This case is now well accepted by the world’s leading economists and
Human capital economists like the University of Chicago’s James
Heckman (who won the Nobel Prize for Economics in 2000) have been
telling us for some two decades that public spending on education and
skills leads to high rates of return on investment for countries.
OECD analysis of human capital suggests significant positive
correlations between rising levels of educational attainment on the one
hand, and both economic growth and improved physical and mental
wellbeing on the other. The organisation has estimated that one year of
average additional educational attainment for a population adds
between 3 to 6 percent to long term GDP growth.
Our competitor nations are aware of this thinking and have been acting
on it. Australia, by contrast, has not. Consider this analysis.
Between 1995 and 2004 public funding of tertiary education increased
by an average of 49 percent across the OECD but declined by 4 percent
This makes Australia the only OECD country where the total level of
public funding of tertiary education decreased during that time.
While private investment in Australia went up by 98 percent, this
actually compares poorly with the average OECD increase of 176
percent. Most nations managed to increase both public and private
investment substantially. Rather than leverage more private investment
through a partnership for growth, Australia shifted responsibility from the
public sector to the private. Mostly this has meant a shift to individual
students and their families who have paid more through higher tuition
Between 1995 and 2004 total funding per tertiary student increased by
an average of 9 percent across the OECD but increased here by only 1
Australia is now starting to fall behind our competitors in graduations in
critical areas. We are now below the OECD average for the proportion
of graduates in science and agriculture, and way below them in
engineering, manufacturing and construction – 7.2 percent compared
with 12.2 percent. In Korea the figure is 27.1 percent – four times
Research is also being badly affected. In the last ten years, research
output has grown rapidly in countries like Singapore, Korea, Taiwan and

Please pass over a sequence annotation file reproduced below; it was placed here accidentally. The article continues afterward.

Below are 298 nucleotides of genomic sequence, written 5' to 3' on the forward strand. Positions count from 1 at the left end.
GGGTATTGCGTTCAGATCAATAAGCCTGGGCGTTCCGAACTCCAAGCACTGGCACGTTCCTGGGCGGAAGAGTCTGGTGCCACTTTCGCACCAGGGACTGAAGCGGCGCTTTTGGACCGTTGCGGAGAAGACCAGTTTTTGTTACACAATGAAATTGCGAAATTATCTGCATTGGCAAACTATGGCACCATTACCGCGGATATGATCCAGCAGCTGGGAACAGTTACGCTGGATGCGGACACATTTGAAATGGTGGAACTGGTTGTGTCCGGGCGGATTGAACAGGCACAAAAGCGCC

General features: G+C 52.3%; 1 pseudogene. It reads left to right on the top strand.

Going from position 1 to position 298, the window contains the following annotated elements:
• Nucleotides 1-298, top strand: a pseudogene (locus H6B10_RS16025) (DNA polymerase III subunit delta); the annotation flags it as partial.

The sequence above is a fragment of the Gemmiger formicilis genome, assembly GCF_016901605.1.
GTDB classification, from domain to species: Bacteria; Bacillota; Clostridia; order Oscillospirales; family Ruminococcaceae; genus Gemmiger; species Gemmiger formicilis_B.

mainland China – which is now the second biggest investor in research
and development in the world. But it has only limped along here in
If you want to know why investing in research is important, ask the
University of Queensland’s Professor Ian Frazer who discovered the
vaccine for a cancer that kills 250,000 women every year.
Over the last decade, Australian higher education has barely stood still
in terms of numbers, quality and output, while our competitors have
The picture is clear: we are under-investing in our human capital, and in
the long run this will stall our global competitiveness.
This policy failure has grave potential consequences for every single
We’ve been led to believe in recent years that what happens to our
universities doesn’t matter to ordinary Australians. This is a dangerous
Every Australian is now feeling the consequences of the Howard
Government neglect of higher education in things like:
A shortage of Australian-trained doctors and nurses;
A shortage of early childhood educators and school teachers,
especially in the crucial areas like maths and science; and,
A shortage of qualified engineers and logistical workers for our
booming resources and construction sectors.
Skills shortages are driving up the cost of doing business so we all end
up paying through higher inflation and higher interest rates.
So, if you want to know why investing in higher education is important,
simply look at the waiting lists in your hospital or GP surgery, the lack of